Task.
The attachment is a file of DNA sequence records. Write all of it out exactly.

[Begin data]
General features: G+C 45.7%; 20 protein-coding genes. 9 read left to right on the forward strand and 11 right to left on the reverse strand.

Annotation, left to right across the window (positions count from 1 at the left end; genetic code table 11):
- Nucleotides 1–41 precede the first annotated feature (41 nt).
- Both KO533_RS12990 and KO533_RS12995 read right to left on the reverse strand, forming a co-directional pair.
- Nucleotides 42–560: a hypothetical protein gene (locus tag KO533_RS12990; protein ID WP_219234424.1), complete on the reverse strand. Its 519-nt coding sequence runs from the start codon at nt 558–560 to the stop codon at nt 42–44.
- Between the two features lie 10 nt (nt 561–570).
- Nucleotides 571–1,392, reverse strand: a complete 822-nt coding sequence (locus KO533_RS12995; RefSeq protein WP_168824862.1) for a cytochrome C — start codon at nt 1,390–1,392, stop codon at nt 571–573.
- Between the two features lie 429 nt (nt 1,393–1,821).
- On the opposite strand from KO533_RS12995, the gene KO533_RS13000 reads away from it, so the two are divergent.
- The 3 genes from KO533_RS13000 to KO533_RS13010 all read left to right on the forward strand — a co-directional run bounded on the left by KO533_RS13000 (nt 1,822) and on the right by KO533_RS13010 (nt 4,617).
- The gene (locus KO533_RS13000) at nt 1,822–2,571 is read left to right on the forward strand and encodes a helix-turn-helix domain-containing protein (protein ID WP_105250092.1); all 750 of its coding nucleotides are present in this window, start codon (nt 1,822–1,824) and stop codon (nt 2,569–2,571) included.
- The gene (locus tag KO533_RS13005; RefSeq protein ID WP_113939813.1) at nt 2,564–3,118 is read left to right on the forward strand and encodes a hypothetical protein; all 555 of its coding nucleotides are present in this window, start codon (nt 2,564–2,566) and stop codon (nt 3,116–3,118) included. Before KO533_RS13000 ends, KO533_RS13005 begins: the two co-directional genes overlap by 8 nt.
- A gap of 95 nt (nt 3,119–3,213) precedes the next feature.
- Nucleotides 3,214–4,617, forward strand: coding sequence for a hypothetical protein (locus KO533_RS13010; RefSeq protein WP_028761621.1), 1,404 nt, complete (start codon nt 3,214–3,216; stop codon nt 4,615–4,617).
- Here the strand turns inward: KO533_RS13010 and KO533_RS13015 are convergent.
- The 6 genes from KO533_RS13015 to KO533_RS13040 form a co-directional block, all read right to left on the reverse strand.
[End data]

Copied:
General features: G+C 45.7%; 20 protein-coding genes. 9 read left to right on the forward strand and 11 right to left on the reverse strand.

Annotation, left to right across the window (positions count from 1 at the left end; genetic code table 11):
- Nucleotides 1–41 precede the first annotated feature (41 nt).
- Both KO533_RS12990 and KO533_RS12995 read right to left on the reverse strand, forming a co-directional pair.
- Nucleotides 42–560: a hypothetical protein gene (locus tag KO533_RS12990; protein ID WP_219234424.1), complete on the reverse strand. Its 519-nt coding sequence runs from the start codon at nt 558–560 to the stop codon at nt 42–44.
- Between the two features lie 10 nt (nt 561–570).
- Nucleotides 571–1,392, reverse strand: a complete 822-nt coding sequence (locus KO533_RS12995; RefSeq protein WP_168824862.1) for a cytochrome C — start codon at nt 1,390–1,392, stop codon at nt 571–573.
- Between the two features lie 429 nt (nt 1,393–1,821).
- On the opposite strand from KO533_RS12995, the gene KO533_RS13000 reads away from it, so the two are divergent.
- The 3 genes from KO533_RS13000 to KO533_RS13010 all read left to right on the forward strand — a co-directional run bounded on the left by KO533_RS13000 (nt 1,822) and on the right by KO533_RS13010 (nt 4,617).
- The gene (locus KO533_RS13000) at nt 1,822–2,571 is read left to right on the forward strand and encodes a helix-turn-helix domain-containing protein (protein ID WP_105250092.1); all 750 of its coding nucleotides are present in this window, start codon (nt 1,822–1,824) and stop codon (nt 2,569–2,571) included.
- The gene (locus tag KO533_RS13005; RefSeq protein ID WP_113939813.1) at nt 2,564–3,118 is read left to right on the forward strand and encodes a hypothetical protein; all 555 of its coding nucleotides are present in this window, start codon (nt 2,564–2,566) and stop codon (nt 3,116–3,118) included. Before KO533_RS13000 ends, KO533_RS13005 begins: the two co-directional genes overlap by 8 nt.
- A gap of 95 nt (nt 3,119–3,213) precedes the next feature.
- Nucleotides 3,214–4,617, forward strand: coding sequence for a hypothetical protein (locus KO533_RS13010; RefSeq protein WP_028761621.1), 1,404 nt, complete (start codon nt 3,214–3,216; stop codon nt 4,615–4,617).
- Here the strand turns inward: KO533_RS13010 and KO533_RS13015 are convergent.
- The 6 genes from KO533_RS13015 to KO533_RS13040 form a co-directional block, all read right to left on the reverse strand.